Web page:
• J Major May 24, 2011, 8:56 PM

    Torbjorn did you mean that the Rare Earth proponents would be incorrect not correct? I’m not sure I understand your comment.

  • J Major May 24, 2011, 8:58 PM

    Oh I should clarify that I’m not the author of this post, I just happen to have a similar name.

  • Anonymous May 24, 2011, 11:35 PM

    Nice! I simply can’t get enough articles about exoplanets. Eagerly await the JWST.

  • Anonymous May 25, 2011, 1:11 AM

    This stirring up by Jupiter and Saturn is one of the theses in my book. It over a long time period adjusted Earth’s orbit outwards to compensate for the increased heating of the sun. My calculations indicate that at the origin of the Earth it was at a .83AU distant from the less luminous sun. As a result the Earth had surface temperatures comparable to today instead of -30C on average.

    I also use this physics to arrive at a rare Earth result as well. The perturbation by Jupiter is chaotic and one can compute the chaos factor called a Lyapunov exponent. I then did analysis of a putative 1AU orbit for extrasolar data on G class stars. The data is a bit old, going back to 2007, but only one other star system came at all close. The rest had jovians that would perturb an Earth-like planet far too much. I then did some Bayesian analysis and found that the galaxy might only have 1000 planets at all comparable to Earth. Data that has come forth since then does not look very good for supporting a common occurrence of planets like Earth.

    LC

  • Anonymous May 25, 2011, 7:28 AM

    I’m not an astronomer, but couldn’t it be that we see more flat systems simply because they are the only ones we can spot? I mean if one of the supposedly flat systems had a planet with a large inclination we wouldn’t (most likely) ever detect that planet since it wouldn’t transit the star.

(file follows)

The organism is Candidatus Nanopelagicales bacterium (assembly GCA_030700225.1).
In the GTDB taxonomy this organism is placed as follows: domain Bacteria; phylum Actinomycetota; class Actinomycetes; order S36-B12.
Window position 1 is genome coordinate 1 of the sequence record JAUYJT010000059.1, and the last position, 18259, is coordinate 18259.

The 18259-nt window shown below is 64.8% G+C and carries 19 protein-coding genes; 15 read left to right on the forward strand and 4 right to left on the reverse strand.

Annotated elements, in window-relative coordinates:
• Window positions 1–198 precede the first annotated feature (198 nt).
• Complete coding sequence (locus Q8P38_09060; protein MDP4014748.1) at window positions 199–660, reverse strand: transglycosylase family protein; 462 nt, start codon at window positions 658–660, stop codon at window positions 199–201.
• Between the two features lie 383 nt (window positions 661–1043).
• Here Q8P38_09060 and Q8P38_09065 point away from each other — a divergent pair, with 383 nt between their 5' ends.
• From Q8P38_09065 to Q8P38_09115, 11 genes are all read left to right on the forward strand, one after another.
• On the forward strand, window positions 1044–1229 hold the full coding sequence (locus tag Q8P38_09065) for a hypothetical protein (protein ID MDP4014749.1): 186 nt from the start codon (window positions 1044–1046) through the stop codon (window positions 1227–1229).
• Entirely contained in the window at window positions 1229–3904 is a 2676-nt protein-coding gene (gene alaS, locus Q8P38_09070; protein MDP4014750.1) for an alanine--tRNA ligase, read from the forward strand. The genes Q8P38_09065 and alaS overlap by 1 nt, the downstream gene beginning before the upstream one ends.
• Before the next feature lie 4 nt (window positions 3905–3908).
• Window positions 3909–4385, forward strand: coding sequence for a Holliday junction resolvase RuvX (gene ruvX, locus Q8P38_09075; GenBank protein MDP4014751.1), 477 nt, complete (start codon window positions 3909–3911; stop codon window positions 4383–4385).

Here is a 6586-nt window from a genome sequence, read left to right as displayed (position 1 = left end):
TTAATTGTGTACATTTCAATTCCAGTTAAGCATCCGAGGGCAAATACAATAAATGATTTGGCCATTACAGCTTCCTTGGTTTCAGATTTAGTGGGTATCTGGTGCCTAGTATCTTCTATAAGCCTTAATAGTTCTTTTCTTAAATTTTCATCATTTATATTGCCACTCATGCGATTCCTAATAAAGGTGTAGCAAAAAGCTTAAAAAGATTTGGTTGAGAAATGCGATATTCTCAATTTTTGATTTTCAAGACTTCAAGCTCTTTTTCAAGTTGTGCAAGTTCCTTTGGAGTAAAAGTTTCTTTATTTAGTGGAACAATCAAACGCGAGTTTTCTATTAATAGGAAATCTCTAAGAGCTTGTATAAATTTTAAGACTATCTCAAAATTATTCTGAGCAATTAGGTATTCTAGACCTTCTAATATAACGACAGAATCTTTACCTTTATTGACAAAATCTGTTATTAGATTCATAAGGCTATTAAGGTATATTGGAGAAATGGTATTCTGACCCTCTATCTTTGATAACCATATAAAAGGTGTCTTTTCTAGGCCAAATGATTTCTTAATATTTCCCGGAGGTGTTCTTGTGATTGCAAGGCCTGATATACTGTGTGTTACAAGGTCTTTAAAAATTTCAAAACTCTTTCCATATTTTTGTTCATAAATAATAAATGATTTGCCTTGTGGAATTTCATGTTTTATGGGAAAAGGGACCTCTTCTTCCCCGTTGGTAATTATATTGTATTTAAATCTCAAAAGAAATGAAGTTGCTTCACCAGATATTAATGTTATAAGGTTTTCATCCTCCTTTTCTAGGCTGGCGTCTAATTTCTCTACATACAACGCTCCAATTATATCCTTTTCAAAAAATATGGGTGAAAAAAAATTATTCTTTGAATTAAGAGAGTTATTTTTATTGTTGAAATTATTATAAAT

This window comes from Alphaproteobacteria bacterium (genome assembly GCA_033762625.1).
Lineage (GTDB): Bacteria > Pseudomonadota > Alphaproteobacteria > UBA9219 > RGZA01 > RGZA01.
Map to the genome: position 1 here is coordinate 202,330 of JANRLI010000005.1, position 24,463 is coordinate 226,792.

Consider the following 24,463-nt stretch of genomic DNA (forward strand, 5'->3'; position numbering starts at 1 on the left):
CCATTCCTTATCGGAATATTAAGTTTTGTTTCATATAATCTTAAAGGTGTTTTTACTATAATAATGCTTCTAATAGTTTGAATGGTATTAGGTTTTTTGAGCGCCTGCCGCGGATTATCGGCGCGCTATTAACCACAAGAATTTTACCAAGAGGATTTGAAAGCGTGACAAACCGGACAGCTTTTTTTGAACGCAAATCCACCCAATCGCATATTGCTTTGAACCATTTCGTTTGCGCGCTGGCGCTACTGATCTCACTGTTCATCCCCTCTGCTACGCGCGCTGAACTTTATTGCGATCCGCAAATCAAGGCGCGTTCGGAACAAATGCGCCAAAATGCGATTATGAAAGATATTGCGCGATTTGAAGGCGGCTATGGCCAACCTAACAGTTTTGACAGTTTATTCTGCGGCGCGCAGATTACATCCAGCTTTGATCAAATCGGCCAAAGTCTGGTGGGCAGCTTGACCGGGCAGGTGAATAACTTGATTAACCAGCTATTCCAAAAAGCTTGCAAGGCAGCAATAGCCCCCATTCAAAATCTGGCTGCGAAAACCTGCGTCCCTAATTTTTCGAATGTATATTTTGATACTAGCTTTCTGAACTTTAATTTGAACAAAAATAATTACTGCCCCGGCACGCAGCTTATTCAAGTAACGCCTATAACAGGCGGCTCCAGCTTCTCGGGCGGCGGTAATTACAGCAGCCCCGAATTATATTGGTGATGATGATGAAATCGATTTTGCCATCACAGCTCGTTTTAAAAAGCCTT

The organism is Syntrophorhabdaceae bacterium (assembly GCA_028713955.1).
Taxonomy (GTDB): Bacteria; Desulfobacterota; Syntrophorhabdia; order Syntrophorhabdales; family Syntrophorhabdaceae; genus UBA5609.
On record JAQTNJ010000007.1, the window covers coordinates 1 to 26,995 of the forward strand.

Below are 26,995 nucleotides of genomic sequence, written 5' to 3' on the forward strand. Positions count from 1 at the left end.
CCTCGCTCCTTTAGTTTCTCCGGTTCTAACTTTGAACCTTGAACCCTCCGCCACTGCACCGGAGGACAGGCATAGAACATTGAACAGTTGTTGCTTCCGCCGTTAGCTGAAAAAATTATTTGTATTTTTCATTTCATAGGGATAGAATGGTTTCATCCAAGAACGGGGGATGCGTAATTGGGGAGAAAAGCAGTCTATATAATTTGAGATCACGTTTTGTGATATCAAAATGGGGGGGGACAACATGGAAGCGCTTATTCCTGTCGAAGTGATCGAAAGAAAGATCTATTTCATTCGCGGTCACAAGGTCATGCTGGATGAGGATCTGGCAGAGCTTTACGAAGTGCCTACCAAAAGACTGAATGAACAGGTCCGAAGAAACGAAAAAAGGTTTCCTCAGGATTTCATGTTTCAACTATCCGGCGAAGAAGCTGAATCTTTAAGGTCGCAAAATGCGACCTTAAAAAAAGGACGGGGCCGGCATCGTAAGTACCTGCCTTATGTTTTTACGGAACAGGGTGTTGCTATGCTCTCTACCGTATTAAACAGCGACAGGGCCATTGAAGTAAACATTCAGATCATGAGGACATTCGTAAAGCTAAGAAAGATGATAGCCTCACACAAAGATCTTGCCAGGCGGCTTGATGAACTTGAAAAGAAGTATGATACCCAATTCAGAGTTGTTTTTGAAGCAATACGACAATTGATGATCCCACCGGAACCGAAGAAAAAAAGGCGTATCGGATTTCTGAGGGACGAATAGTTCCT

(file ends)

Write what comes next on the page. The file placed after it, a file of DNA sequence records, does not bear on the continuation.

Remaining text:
• Anonymous May 25, 2011, 7:32 AM

    Couldn’t the surprising flatness of the planetary systems be just an artefact of our way of detecting planets? If one of the supposedly flat systems had a planet with a large inclination we wouldn’t be able to detect it, since it would (most likely) never transit the star, right?

  • ExcaliburClan May 25, 2011, 10:26 AM

    The planetary systems discovered by Kepler will naturally look ‘flat’ and concist predominately by planets close to the star as only those have a high probability of actual transfers. Thats simply the selection criteria for detection.

    If there are planets with an high inclination the will only transfer if the ‘ecliptical nodes’ coincide with our line-of-sight. That may very well happen, but it will be rare. If our solarsystem was one of the candidate stars examined by Kepler only Venus & Earth would have had a reasonable chance of detection yet, Mercury and Mars probably to small to stand out from noice, and Jupiter, Saturn etc still not having transfered. Venus & Earht might also be hard to detect, i dont know the limits here, it is atleast close.

  • ExcaliburClan May 25, 2011, 10:26 AM

    The planetary systems discovered by Kepler will naturally look ‘flat’ and concist predominately by planets close to the star as only those have a high probability of actual transfers. Thats simply the selection criteria for detection.

    If there are planets with an high inclination the will only transfer if the ‘ecliptical nodes’ coincide with our line-of-sight. That may very well happen, but it will be rare. If our solarsystem was one of the candidate stars examined by Kepler only Venus & Earth would have had a reasonable chance of detection yet, Mercury and Mars probably to small to stand out from noice, and Jupiter, Saturn etc still not having transfered. Venus & Earht might also be hard to detect, i dont know the limits here, it is atleast close.

    • Justin Hartberger May 25, 2011, 12:51 PM

      That’s a very good point and something to keep in mind. Kepler has detected many Potential planets. The amount confirmed so far are going to be interesting sure, but shouldn’t discourage those looking for Earth 2.0. In order to confirm a planet, they must have a minimum of 3 transits. That means for an alien Kepler, it would take 3 years to confirm the Earth was here at all. Now think about how long it takes the further planets in our system to complete even a single orbit (even Jupiter is 11.86 years)